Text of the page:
October 2020
Volume 20, Issue 11
Open Access
Vision Sciences Society Annual Meeting Abstract  |   October 2020
What is the function of the orientation-tilt illusion?
Author Affiliations & Notes
  • Thomas Serre
    Carney Institute for Brain Science, Department of Cognitive, Linguistic & Psychological Sciences, Brown University
  • Drew Linsley
    University of Rochester
  • Junkyung Kim
    Department of Biology, York University, Toronto, ON, Canada
  • Footnotes
    Acknowledgements  This work was supported by ONR (N00014-19-1-2029), NSF (IIS-1912280 ), and the ANR-3IA Artificial and Natural Intelligence Toulouse Institute.
Journal of Vision October 2020, Vol.20, 868. doi:https://doi.org/10.1167/jov.20.11.868
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      Thomas Serre, Drew Linsley, Junkyung Kim; What is the function of the orientation-tilt illusion?. Journal of Vision 2020;20(11):868. https://doi.org/10.1167/jov.20.11.868.

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      © ARVO (1962-2015); The Authors (2016-present)

  • Supplements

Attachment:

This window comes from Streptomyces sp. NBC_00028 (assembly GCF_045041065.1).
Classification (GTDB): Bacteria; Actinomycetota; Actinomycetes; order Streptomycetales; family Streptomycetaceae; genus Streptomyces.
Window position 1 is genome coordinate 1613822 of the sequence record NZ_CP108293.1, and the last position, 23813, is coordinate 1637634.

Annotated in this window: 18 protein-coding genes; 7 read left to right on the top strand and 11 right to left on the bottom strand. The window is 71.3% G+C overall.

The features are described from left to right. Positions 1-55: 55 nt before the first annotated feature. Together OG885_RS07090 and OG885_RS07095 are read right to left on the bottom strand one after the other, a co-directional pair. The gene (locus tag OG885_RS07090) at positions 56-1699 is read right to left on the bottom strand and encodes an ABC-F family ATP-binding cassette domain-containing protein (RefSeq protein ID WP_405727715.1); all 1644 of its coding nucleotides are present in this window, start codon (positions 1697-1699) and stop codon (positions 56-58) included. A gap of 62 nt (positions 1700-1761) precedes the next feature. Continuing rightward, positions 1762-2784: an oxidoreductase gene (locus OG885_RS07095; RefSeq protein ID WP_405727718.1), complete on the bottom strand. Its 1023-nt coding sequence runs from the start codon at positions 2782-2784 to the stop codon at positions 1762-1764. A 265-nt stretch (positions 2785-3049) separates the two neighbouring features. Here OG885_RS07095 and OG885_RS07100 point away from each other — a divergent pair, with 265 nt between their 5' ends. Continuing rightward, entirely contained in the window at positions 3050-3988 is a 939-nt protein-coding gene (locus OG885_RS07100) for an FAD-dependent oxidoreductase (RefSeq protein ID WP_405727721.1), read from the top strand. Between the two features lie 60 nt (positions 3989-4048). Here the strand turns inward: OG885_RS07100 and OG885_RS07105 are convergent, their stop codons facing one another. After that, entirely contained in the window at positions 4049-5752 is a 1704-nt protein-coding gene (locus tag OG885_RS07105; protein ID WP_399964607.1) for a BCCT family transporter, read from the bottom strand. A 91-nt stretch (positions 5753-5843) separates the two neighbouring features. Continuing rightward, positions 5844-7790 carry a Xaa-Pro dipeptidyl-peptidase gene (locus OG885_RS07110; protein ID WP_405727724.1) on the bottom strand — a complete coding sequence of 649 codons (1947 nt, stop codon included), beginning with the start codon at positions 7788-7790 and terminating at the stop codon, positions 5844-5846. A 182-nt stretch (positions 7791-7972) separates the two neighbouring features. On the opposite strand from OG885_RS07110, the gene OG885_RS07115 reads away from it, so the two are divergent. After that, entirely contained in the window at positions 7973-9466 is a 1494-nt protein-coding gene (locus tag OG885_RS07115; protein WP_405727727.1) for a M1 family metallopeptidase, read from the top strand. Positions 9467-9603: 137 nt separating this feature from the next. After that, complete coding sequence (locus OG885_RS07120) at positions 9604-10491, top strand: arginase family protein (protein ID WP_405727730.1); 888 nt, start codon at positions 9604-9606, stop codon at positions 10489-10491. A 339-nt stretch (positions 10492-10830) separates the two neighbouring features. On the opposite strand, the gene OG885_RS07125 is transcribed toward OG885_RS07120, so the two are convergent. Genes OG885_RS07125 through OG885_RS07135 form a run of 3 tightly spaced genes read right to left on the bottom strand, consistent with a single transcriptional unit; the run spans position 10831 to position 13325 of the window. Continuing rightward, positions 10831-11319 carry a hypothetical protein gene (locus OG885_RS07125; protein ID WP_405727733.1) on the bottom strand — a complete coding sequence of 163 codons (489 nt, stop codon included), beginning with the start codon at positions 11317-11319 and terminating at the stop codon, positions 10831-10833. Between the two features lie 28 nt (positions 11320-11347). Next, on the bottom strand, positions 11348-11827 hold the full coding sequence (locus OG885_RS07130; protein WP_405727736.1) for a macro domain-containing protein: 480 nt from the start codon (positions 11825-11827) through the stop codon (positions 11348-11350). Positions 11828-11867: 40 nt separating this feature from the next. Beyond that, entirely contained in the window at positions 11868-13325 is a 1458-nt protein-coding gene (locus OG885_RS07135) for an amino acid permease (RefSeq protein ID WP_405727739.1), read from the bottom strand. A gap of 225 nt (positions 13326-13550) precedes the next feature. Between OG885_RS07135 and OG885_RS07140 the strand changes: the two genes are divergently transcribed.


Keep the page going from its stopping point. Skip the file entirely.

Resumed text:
Many visual illusions are contextual by nature. In the orientation-tilt illusion, a central grating’s orientation is perceived as being repulsed from or attracted to the orientation of a surrounding grating. An open question for vision science is whether such illusions reflect basic limitations of the visual system, or whether they correspond to corner cases of neural computations that are efficient in everyday settings. Our starting point to investigate the computational role of the visual tilt illusion is the neural circuit model of classical (CRF) and extra-classical receptive fields (eCRFs) by Mely et al (2018). The model was constrained by anatomical and physiological data and shown to be consistent with a host of contextual illusions spanning visual modalities. We developed a machine-learning approximation of the circuit, which we call the feedback gated recurrent unit (fGRU), resulting in a recurrent circuit that can be embedded in modern deep neural network architectures. Unlike the original circuit, the fGRU implements hierarchical contextual interactions through task-optimized horizontal (within a layer) and/or top-down connections (between layers). We trained fGRU networks for the detection of object contours in natural scenes. They were found to be more sample efficient than state-of-the-art deep neural network models, while also exhibiting an orientation-tilt illusion consistent with human perception. Correcting this illusion significantly reduced model performance, driving a preference towards low-level edges over high-level object boundaries. Overall, the present work provides direct evidence that the tilt illusion is a feature, not a bug, of neural computations optimized for contour detection.


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